This is true in all dimensions, and can be proved by induction (on $d$) applied to the following (slightly stronger) hypothesis:

**Theorem:** If $P$ is a convex $d$-polytope with $k$-in-spheres for all $k \in [0, d-1]$, then:

- $P$ is regular.
- $P$ is determined (up to an element of the orthogonal group $O(d)$) by that $d$-tuple $(r_0, r_1, \dots, r_{d-1})$ of $k$-in-radii.
- $P$ is determined completely if additionally a facet (codimension-1 face) $Q$ of $P$ is specified.

**Proof:** If the polytope $P$ has squared $k$-in-radii $(r_0^2, r_1^2, \dots, r_{d-1}^2)$, then every facet of $P$ has squared $k$-in-radii $(r_0^2 - r_{d-1}^2, r_1^2 - r_{d-1}^2, \dots, r_{d-2}^2 - r_{d-1}^2)$. By the first two parts of the inductive hypothesis, all facets of $P$ are therefore regular and congruent to each other (being determined by these $k$-in-radii).

Now, given a facet $Q$ of $P$ and a facet $R$ of $Q$, let $\Pi$ be the hyperplane through the origin which contains $R$. Let $Q'$ be the other facet of $P$ which contains $R$. Because the $k$-in-spheres of $Q'$ are the reflections (in $\Pi$) of the $k$-in-spheres of $Q$, and they share a common facet $R$, it follows (from the third part of the inductive hypothesis) that $Q'$ is the reflection of $Q$ through the hyperplane $\Pi$.

As the boundary $\partial P$ (i.e. the union of all facets) is homeomorphic to $S^{d-1}$, we can reach any facet $Q_1$ from any facet $Q_0$ by a 'path' of 'adjacent' (i.e. sharing a common subfacet) facets. Consequently, we can transform any facet into any other facet by a sequence of reflections in hyperplanes through the origin. As each facet is flag-transitive, it therefore follows that $P$ is flag-transitive (i.e. regular) as desired.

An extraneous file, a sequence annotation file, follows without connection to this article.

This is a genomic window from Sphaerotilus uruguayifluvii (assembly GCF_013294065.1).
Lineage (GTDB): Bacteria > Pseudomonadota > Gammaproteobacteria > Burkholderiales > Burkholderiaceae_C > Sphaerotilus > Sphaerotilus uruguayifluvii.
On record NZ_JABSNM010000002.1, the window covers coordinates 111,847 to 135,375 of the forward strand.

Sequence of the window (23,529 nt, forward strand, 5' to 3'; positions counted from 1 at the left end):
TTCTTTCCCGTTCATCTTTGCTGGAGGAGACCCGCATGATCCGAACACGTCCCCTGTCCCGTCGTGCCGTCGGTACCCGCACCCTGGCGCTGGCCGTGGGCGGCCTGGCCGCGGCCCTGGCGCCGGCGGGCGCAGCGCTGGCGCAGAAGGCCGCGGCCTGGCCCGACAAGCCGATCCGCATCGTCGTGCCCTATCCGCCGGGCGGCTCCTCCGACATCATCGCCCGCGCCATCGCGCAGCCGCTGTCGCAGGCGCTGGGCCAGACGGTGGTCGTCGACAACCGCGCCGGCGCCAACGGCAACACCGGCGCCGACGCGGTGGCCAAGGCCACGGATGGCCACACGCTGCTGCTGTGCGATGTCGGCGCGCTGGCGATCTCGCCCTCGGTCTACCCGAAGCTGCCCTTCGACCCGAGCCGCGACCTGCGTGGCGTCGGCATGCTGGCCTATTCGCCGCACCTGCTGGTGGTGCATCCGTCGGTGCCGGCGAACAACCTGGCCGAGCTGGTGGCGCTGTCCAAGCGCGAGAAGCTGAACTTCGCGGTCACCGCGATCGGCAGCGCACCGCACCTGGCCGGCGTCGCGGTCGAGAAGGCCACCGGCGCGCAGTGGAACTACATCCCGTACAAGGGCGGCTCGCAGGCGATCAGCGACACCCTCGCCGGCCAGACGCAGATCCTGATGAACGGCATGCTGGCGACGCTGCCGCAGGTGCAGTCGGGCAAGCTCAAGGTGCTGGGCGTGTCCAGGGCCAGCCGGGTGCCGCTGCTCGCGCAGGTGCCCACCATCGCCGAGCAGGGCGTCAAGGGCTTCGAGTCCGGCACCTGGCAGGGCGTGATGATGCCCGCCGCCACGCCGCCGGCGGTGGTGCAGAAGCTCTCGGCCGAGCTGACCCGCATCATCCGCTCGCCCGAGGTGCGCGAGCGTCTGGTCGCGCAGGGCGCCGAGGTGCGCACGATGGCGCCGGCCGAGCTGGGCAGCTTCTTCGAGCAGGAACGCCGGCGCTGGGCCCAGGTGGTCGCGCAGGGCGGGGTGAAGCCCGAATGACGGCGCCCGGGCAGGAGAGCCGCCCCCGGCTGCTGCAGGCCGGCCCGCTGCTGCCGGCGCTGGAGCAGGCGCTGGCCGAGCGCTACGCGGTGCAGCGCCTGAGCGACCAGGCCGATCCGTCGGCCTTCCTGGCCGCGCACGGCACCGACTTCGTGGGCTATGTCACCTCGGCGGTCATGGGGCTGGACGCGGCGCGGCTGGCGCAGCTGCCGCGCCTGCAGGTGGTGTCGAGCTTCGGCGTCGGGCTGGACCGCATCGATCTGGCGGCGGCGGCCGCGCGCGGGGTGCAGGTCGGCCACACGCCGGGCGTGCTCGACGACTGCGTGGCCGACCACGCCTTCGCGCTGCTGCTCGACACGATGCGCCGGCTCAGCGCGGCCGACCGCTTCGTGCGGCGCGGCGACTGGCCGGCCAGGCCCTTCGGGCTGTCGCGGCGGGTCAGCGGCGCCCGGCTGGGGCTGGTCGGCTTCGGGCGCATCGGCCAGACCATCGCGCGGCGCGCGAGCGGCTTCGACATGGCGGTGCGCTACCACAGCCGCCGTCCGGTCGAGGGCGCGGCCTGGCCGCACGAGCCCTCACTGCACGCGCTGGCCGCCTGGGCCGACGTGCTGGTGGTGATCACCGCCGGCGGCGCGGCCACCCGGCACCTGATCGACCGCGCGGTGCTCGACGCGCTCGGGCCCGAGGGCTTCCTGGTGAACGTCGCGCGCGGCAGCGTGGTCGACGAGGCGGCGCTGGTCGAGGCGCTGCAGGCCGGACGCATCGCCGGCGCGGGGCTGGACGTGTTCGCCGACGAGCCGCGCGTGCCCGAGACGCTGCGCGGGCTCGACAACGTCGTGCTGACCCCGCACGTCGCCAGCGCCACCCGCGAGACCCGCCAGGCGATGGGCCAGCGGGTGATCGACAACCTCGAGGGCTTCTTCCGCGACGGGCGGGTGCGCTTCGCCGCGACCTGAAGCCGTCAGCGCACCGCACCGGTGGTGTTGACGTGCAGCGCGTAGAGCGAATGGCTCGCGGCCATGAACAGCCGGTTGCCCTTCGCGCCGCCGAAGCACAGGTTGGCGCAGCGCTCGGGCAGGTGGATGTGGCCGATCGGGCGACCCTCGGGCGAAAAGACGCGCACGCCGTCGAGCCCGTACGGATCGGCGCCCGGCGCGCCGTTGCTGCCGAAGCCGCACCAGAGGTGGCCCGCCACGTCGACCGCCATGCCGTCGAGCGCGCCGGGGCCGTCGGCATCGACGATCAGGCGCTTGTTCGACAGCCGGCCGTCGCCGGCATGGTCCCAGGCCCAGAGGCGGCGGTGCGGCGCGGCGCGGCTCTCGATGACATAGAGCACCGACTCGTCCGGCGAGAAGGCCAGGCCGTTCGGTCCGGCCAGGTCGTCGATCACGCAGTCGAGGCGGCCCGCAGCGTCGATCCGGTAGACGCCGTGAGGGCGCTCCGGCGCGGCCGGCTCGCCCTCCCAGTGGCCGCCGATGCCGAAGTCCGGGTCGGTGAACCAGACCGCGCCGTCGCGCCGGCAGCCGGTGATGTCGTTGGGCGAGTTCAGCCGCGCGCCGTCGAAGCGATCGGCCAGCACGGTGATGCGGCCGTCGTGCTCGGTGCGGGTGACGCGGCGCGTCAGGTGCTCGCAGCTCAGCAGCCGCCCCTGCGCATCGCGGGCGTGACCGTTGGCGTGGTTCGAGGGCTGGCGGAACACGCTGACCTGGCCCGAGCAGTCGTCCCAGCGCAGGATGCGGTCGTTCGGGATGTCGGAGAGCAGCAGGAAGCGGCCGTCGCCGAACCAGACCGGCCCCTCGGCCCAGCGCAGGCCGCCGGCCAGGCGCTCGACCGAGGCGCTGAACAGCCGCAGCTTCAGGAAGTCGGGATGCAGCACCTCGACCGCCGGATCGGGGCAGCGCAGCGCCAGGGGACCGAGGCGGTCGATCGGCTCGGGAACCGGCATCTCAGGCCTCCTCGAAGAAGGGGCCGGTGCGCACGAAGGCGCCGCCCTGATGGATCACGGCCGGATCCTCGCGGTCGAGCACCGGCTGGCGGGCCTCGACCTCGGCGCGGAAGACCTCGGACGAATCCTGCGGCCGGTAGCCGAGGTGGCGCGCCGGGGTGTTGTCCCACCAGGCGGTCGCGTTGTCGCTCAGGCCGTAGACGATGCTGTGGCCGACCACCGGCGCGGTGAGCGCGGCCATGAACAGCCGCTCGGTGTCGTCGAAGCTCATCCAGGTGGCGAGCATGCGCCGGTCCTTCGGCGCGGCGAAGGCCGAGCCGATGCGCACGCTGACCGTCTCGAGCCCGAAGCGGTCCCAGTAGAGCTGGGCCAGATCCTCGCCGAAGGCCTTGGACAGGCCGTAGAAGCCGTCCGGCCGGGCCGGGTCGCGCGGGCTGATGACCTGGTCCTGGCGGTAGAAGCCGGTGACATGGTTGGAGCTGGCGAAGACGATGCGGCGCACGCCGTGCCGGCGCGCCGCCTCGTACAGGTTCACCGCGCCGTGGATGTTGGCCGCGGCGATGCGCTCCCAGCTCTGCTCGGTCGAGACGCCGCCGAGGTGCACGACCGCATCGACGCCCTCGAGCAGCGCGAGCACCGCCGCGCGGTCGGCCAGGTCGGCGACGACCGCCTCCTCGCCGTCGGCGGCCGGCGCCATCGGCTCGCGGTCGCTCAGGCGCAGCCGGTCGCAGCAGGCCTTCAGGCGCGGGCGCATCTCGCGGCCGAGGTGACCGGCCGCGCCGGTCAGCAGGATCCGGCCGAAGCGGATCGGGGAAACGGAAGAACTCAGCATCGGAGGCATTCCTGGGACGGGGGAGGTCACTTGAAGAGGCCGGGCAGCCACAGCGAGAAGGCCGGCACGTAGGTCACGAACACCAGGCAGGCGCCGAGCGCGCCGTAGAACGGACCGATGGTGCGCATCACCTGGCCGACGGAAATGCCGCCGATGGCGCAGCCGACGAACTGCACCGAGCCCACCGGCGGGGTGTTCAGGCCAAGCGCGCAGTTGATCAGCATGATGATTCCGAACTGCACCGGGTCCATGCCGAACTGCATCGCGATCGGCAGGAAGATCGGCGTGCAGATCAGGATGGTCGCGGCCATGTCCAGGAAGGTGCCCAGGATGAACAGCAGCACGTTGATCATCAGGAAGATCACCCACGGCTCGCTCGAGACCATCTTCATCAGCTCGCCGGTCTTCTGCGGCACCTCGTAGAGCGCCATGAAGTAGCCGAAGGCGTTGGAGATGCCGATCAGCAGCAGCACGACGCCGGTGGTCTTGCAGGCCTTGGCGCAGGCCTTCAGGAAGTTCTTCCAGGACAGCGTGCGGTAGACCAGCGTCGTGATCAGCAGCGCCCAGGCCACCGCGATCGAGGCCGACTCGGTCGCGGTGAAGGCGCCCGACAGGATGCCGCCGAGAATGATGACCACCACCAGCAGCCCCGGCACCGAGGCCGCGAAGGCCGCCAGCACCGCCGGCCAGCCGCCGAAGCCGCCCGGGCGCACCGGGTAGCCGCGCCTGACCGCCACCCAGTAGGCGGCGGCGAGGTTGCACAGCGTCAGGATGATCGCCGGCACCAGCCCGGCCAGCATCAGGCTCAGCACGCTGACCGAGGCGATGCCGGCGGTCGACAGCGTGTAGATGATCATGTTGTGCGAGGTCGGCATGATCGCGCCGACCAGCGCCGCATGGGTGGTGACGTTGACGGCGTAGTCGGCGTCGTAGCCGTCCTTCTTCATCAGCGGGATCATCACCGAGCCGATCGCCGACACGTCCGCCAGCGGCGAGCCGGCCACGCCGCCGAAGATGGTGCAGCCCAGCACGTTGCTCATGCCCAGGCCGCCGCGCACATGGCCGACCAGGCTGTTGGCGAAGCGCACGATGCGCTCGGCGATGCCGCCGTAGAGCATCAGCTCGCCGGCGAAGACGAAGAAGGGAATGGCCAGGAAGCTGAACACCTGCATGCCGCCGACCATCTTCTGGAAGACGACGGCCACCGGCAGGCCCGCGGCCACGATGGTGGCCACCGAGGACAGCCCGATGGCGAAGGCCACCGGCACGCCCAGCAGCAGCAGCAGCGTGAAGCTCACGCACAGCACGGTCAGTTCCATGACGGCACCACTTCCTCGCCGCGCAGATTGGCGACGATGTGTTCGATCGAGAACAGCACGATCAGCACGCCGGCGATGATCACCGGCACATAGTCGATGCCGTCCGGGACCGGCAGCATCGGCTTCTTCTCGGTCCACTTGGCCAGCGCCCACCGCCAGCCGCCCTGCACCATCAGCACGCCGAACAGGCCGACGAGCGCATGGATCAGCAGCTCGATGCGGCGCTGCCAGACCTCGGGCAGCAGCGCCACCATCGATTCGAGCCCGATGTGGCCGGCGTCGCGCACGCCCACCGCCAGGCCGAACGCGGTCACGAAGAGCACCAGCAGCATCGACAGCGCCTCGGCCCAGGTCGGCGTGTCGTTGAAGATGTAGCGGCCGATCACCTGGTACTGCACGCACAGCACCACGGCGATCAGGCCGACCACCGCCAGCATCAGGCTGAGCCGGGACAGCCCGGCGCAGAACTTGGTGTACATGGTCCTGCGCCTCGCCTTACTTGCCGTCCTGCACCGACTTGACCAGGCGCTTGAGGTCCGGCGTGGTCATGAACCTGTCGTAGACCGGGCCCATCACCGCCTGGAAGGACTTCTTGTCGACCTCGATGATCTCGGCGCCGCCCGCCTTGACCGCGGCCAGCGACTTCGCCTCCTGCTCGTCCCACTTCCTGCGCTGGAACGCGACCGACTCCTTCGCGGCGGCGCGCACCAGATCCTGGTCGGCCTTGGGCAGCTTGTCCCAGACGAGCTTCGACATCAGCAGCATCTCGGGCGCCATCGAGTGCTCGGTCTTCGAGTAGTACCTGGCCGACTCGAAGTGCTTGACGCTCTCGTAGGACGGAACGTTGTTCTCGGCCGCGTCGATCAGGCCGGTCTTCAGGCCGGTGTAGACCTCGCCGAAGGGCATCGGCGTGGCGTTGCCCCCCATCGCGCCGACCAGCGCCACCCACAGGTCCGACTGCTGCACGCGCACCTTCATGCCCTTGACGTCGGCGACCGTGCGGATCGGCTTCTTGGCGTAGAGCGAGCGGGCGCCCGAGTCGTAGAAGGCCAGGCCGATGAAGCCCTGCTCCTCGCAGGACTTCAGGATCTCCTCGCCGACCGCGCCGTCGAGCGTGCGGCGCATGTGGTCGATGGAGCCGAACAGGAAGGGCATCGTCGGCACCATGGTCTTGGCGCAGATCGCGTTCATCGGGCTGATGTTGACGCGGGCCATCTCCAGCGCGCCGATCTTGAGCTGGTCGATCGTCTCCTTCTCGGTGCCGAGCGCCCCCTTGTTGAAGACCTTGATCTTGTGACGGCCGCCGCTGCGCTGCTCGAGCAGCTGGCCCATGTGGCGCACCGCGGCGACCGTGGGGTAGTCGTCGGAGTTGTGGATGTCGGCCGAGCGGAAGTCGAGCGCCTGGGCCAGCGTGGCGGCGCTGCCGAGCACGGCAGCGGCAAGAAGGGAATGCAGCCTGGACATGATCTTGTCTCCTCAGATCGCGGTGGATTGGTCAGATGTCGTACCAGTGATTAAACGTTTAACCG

Moreover, this reflection procedure of building $P$ from a single facet $Q$ establishes the third part of the theorem.

This leaves the second part of the theorem. Suppose $P$ and $P'$ are two polytopes sharing the same set of $k$-in-spheres. Let $Q$ be an arbitrary facet of $P$, and $Q'$ be an arbitrary facet of $P'$. By the inductive hypothesis, $Q$ and $Q'$ are congruent; let $f$ be an isometry of the ambient space which maps $Q$ to $Q'$. The origin is either mapped to itself or (if we chose the 'wrong' isometry) to $2v$, where $v$ is the centroid of $Q$; we can if necessary reflect again in the hyperplane containing $Q$ to ensure the origin is preserved by $f$. Consequently, $f$ is an element of the orthogonal group $O(d)$ which maps $Q$ to $Q'$. By the third part of the theorem (which we've already proved), $f$ must map $P$ to $P'$, establishing the second part of the theorem.

assumethat the spheres are concentric, or do you say that theymust beconcentric? $\endgroup$ – Wlodek Kuperberg Jun 1 at 19:46